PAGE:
This the first extensive study of the graphic narratives of Alison Bechdel, one of the most renowned and influential cartoonists and graphic novelists of our time. Over the last few decades, a wealth of publications on the growing medium of graphic fiction has become available. The contribution of this volume to this body of work is to explore Bechdel’s oeuvre from her earlier cartoons to her contemporary full-length graphic memoirs, particularly chronicling her formative years. Employing a number of case studies from Bechdel’s work, this publication shows how Bechdel plays with the medium-specific characteristics of graphic narratives in order to trace back the complex relationship with her parents and the development of her own gender identities.

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No! In Whispers

The Rhetoric of Dissent in American Writing

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Edited by Michele Bottalico

No! In Whispers is based on the assumption that dissent, particularly in literary writing, is not necessarily shouted. Rather, it is conveyed by means of persuasion strategies, through subtle transversal allusions and an undercurrent of moral analysis and protest, through what can metaphorically be defined as ‘whispers’ that penetrate the readers’ conscience and are meant to promote change. The essays in this book explore the rhetoric of dissent in a range of texts that include letters, novels, poems and nonfiction, mostly focusing on selected works by such authors as Abigail Adams, Nathaniel Hawthorne, Mary Ovington, Toni Morrison, Adrienne Rich, Thomas Pynchon and Don DeLillo. The last two chapters, devoted to nonfiction, consider Edward Said’s memoir and the debate about the New Musicology. The authors come from four different countries and have largely distinct cultural backgrounds and scientific interests; thus they analyze the statements of dissent from various angles utilizing different methodological approaches. They concur in outlining the image of a country that has been historically torn by the tension between what it is and what it was meant to be.

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Space in Literature

Method, Genre, Topos

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Edited by Urszula Terentowicz-Fotyga

This study focuses on the problem of spatiality in literature. Evoking a wide range of theoretical and methodological perspectives, the book demonstrates that the analysis of the spatial aspect of the literary text encompasses a variety of textual elements and structures. Organized around three defining problems - spatial topoi, genres and methods - the study gives the reader a good insight into contemporary research on the intersection of space and literature. The topics covered in this book range from the symbolism of different topoi, spatial modelling in literary genres to the spatial form of textual materiality. The individual chapters address the problem of literary space in poetry, drama and fiction.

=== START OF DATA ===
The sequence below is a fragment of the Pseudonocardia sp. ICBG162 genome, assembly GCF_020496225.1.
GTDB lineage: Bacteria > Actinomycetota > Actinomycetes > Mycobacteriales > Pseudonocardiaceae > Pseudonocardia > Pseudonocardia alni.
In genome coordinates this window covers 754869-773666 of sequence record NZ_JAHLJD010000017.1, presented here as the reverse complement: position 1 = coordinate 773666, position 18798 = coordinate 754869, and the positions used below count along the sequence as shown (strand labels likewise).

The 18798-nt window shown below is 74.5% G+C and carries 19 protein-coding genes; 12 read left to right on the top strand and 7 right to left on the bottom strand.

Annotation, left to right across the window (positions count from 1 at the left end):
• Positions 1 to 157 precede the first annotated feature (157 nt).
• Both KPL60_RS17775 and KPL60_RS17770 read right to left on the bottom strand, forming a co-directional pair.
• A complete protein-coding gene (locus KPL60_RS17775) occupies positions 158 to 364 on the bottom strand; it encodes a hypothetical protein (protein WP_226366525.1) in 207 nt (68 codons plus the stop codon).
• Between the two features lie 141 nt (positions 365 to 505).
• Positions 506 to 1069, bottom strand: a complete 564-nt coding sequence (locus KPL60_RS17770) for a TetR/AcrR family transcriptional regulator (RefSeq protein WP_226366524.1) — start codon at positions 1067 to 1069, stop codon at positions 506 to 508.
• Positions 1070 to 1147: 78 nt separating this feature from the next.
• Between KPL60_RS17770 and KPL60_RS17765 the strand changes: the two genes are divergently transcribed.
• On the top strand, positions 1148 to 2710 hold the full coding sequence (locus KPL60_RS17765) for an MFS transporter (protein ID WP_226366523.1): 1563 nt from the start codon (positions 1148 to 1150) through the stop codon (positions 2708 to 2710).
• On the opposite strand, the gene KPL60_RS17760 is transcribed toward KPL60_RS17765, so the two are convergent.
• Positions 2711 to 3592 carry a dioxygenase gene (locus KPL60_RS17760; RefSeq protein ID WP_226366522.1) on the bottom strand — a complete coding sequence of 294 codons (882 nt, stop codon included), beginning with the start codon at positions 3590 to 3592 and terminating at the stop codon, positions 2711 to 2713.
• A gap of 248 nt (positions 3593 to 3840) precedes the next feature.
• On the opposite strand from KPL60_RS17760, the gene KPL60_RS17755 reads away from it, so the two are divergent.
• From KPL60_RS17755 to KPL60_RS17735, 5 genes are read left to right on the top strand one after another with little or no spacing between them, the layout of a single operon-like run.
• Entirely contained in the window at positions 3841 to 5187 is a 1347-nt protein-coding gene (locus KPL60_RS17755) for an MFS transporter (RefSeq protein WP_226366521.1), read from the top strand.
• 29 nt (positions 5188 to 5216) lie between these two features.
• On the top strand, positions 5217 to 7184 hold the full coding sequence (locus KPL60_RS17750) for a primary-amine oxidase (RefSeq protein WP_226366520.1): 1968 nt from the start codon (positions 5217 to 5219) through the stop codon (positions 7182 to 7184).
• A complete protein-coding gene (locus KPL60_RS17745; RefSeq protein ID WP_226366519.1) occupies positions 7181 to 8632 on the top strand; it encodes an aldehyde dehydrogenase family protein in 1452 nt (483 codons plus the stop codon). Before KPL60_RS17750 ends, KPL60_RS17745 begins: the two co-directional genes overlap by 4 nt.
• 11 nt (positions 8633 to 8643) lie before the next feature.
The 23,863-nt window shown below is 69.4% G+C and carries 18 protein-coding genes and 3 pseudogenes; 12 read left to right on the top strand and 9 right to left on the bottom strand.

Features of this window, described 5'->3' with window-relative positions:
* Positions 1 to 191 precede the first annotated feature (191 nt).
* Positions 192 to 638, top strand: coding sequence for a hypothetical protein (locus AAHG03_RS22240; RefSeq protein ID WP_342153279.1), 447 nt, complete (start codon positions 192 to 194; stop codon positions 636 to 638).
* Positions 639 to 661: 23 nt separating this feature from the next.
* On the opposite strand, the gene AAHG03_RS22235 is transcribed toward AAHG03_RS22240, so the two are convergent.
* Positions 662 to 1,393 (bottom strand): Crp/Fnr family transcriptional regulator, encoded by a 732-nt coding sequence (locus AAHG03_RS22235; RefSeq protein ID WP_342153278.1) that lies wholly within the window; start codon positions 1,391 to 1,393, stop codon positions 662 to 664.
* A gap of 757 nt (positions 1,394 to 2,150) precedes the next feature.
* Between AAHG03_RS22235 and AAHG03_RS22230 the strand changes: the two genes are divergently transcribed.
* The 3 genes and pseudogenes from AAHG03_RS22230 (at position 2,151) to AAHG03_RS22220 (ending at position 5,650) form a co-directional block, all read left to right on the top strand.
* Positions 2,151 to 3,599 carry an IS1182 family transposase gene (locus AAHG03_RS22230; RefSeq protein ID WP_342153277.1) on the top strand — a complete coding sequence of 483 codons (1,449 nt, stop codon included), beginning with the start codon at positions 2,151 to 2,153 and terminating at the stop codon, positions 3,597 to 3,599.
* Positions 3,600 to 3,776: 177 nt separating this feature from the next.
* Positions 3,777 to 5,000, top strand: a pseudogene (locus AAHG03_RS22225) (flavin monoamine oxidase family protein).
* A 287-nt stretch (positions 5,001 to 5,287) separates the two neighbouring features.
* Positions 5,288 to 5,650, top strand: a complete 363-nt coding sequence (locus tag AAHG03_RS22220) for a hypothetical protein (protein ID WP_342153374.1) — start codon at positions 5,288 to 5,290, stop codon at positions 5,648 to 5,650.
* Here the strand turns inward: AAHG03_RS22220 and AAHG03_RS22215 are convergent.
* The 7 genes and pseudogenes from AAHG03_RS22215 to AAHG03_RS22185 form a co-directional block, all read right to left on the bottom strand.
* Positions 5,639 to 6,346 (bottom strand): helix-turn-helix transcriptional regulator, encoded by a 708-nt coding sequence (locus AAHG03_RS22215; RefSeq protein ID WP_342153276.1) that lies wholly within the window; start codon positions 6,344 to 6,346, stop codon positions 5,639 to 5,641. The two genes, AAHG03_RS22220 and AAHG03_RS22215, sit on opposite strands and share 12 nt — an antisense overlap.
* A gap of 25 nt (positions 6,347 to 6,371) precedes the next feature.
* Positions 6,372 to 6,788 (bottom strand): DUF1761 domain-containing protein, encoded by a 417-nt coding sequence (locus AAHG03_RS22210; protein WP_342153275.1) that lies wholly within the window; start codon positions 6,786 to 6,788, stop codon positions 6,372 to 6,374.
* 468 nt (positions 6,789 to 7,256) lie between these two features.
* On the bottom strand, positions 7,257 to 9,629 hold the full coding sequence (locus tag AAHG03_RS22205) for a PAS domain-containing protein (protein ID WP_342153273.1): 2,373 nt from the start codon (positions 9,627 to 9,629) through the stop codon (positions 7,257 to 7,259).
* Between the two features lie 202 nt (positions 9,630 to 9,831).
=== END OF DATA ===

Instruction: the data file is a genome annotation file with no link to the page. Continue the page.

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Roman Shakespeare

Intersecting Times, Spaces, Languages

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Edited by Daniela Guardamagna

This book addresses the memory of Rome: the dialectic between the glorious historical past of the Roman Republic and the Roman Empire and its echoes, representations and interpretations in the works of Shakespeare. The essays explore multiple layers of time and place in relation to Shakespearean plays: throughout the world (from Romania to Japan) and down the centuries, in the arts (paintings, music) and in dramatic performances.

Individual essays (by Michel Dobson, Peter Holland, Richard Wilson and Piero Boitani, among others) address multiple aspects of the complex relationship between two countries (England and Italy) and two moments in time (the Ancient Roman and Early Modern periods). Essays include analyses of less studied works (e.g. Cymbeline), rewritings of Roman narratives (e.g. Titus Andronicus and The Rape of Lucrece), modern enactments of Shakespearean performances around the world, the representation of Shakespearean myths in Renaissance paintings, and the music accompanying the text of Roman plays.